If you’re in the job market, you’d be forgiven for thinking this post falls under the, ‘heard it before, going to hear it again’ category.

After all, when it comes to résumés, everyone seems to agree that achievements matter.

And while this holds true across all levels – front-line staff often make or break a customer’s opinion of a brand, for example – I’m interested in talking about why résumé achievements are especially important for senior managers, executives and directors – and how to write ones that grab attention of recruiters.

The closer you are to the top of the corporate hierarchy, the more likely it is that your individual successes are going to impact the success of the business as a whole.

The question becomes: how can you communicate that?

Why are achievements so important for senior professionals?

As much as hiring is about finding the most qualified person for the job, it’s also about mitigating risk.

Bad hires have massive consequences, costing a minimum of USD $25,000 to $50,000 by some estimates, a number that only increases when you consider the collateral damage of a poorly made decision at the senior level: decreased productivity, a talent exodus, and – with the current Volkswagen scandal – billions of dollars in fines, fix-it costs, and lost shareholder value.

Recruiters and hiring managers mitigate risk in a variety of ways, but number one on their list is looking for people who’ve been there, done that: show me a senior leader who can demonstrate they’ve consistently achieved on past mandates, and I’ll show you someone who won’t be on the market for long.

Is there a right way to write achievements?

I’d love to be kind and say there’s no wrong way to write a résumé achievement, but that’s a big fat lie.

If I’m honest, I’d go so far as to say the vast majority of people get it wrong, a mistake that not only costs them, but actually compounds over the long haul in terms of career progression, salary increases and reputation.

So what is the wrong way to write a résumé achievement? Consider this achievement for a Vice President, Sales of a consumer goods brand:

Achieved 110% to annual sales target in 2014.

Ummm….okay. Does the way that’s written knock your socks off? Does it make you say, “hold the phone, I think I’ve found our new Head of Sales?” Knock on your boss’s door to call off the search?

It sure doesn’t do that for me.

Here’s what I’m thinking: Who cares? Wasn’t 2014 a good year for consumer spending anyway? How did their biggest competitor fare that year? How did the sales team perform the year before, or under the previous VP?

In other words, the way this achievement is written — the way most people write résumé achievements — actually brings up more questions than it answers.

How should you write achievements?

Now that I’ve shared how NOT to write résumé achievements, let’s go over how my team does it when we’re craft résumés for senior professionals.

While there’s no set formula that works across all situations, we typically draw upon the following three methods: ARTA, COSR and STAR.

Method 1: Achieved Result By Taking Action (ARTA).

This is my go-to for a simple achievement across all levels. Taking the above example, and rewriting it to have more impact using the ARTA method, we get:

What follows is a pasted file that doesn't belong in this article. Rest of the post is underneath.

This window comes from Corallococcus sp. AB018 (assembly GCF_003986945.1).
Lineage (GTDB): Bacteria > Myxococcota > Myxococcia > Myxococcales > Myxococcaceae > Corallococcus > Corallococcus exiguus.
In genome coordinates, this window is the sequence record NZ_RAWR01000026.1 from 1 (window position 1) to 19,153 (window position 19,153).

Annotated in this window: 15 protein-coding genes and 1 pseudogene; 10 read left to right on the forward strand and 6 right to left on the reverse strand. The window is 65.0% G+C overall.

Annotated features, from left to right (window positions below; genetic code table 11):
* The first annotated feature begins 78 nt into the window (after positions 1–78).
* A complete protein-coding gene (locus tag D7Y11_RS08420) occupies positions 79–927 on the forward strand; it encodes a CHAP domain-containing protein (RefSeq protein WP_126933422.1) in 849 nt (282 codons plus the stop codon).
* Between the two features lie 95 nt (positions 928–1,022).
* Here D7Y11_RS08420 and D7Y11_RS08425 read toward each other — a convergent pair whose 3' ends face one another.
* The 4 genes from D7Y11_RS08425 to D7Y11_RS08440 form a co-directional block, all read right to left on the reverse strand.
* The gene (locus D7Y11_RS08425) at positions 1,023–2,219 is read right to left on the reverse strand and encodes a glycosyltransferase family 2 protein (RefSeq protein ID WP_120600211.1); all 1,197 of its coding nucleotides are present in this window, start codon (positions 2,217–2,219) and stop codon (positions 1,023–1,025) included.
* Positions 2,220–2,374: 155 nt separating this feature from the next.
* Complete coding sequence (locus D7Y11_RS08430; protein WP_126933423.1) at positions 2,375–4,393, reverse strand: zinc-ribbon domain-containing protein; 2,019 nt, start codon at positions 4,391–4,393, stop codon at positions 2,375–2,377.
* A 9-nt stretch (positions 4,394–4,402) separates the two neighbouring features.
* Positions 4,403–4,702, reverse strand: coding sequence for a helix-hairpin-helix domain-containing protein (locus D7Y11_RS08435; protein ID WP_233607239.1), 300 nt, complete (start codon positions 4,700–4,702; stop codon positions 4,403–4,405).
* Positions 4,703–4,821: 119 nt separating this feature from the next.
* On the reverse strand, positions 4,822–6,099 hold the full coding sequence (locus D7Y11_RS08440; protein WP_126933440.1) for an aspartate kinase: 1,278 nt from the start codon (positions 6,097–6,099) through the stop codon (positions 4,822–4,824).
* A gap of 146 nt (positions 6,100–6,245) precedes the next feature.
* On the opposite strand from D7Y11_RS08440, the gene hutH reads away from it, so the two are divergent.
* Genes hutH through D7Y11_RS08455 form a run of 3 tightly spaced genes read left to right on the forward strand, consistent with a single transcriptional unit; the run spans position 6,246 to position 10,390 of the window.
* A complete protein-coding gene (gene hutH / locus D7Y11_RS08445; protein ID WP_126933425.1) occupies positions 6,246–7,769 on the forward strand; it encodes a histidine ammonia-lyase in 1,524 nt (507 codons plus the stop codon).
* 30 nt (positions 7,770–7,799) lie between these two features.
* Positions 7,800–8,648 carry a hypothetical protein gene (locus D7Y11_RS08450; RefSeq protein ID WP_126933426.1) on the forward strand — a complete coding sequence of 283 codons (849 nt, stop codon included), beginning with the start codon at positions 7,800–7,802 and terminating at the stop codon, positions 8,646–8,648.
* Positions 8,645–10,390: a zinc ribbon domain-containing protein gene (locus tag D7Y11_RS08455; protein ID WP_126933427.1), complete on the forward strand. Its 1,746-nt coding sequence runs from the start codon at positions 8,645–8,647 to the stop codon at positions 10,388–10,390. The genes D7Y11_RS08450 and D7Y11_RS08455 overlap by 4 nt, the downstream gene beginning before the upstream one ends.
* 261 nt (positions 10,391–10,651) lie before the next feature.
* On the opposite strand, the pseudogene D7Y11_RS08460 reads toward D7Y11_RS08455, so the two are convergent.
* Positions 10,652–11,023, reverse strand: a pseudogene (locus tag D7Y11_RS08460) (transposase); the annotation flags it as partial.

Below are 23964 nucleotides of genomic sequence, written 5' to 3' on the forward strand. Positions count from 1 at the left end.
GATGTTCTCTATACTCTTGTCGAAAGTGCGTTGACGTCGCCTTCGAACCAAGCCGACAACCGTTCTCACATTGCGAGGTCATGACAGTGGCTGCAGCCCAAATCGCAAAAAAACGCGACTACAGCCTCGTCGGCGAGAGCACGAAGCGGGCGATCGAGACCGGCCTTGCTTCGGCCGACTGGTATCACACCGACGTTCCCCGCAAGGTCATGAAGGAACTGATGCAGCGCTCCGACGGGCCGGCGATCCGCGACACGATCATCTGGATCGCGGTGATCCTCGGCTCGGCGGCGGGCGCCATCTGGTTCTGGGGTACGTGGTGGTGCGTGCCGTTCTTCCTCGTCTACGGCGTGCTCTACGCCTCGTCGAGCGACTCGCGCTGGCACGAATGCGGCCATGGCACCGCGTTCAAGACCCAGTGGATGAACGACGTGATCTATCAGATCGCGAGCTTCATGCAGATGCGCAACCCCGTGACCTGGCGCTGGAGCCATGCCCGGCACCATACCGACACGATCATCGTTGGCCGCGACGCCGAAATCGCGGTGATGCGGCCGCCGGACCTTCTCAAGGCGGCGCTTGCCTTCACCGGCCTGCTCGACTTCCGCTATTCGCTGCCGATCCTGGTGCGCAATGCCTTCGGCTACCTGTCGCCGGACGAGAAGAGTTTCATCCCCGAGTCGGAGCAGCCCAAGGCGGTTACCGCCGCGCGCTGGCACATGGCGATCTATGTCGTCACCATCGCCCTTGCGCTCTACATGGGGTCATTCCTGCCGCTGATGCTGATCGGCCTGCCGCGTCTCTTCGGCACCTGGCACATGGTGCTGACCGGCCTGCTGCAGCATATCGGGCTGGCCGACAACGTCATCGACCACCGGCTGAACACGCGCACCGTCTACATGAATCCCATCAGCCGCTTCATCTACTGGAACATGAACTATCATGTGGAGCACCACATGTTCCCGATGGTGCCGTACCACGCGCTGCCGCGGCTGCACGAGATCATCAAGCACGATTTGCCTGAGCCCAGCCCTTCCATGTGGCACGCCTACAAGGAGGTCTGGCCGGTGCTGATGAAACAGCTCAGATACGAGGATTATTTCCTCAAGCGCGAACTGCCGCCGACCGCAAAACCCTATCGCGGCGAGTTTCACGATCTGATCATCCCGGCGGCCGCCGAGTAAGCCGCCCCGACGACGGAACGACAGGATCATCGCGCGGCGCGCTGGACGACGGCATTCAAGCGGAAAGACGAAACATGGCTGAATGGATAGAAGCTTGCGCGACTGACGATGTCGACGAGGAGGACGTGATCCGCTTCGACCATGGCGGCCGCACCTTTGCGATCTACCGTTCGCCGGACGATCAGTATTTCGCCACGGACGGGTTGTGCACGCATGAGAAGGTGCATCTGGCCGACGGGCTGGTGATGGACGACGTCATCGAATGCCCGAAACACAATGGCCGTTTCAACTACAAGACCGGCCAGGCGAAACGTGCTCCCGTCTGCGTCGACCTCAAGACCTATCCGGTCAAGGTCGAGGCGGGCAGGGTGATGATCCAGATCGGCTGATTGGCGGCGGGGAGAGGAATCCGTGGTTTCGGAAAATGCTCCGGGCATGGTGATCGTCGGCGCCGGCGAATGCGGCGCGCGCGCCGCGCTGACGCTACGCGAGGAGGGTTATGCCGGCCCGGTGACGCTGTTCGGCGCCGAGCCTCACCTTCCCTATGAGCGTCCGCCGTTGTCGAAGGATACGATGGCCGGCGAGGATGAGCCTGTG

Delivered 110% to 2014 sales target (achieved result) by developing a new-to-company strategy to target the underdeveloped Gen Y market (by taking action).

While I certainly didn’t answer all the questions my ‘recruiter self’ asked above, I’ve provided more information in an authoritative tone, giving some context and demonstrating a broad understanding of the market.

Method 2: Challenges, Obstacles, Steps and Results (COSR).

While the ARTA is good for straightforward achievements, at the manager, executive and board level, it’s often necessary to communicate more complex ideas and achievements.

Let’s consider the same achievement again, this time using the Challenges, Obstacles, Steps and Results (COSR) method:

Addressed a decade-long trend of declining sales performance (challenge) and overcame reduced spending by Gen X and Boomer consumers (obstacle) by embedding a new-to-company Gen Y strategy (steps), achieving 110% to 2014 annual sales target within the first year (results).

See how much better that is?

Method 3: Situation Task, Action, Result (STAR).

Finally, we have the STAR method.

Most professionals are familiar with this method, especially those who’ve applied for a role in the public sector. While STAR answers are typically longer than the average résumé bullet, the same ideas can work in a single-sentence format.

Let’s consider the same achievement one more time, this time outlining the situation, task, action and result.

Addressed downward overall spending trends (situation) and met sales turnaround and growth goals (task) by identifying and targeting opportunities within the lucrative Gen Y market (action), achieving 110% to 2014 sales plan (result).

How do achievements differ by level of seniority?

When it comes to perfecting an executive résumé, the way you write your achievements is only half the battle.

You also need to consider level appropriateness, and ask yourself whether you’re communicating the scope, seniority and commercial acumen a recruiter would expect of a senior manager, executive, or board director.

So what does that mean in practice? Take a look at my fictitious, level-by-level résumé achievements below, broken down by function or industry so you can see how they might change.

  • Résumé Achievements for Senior Managers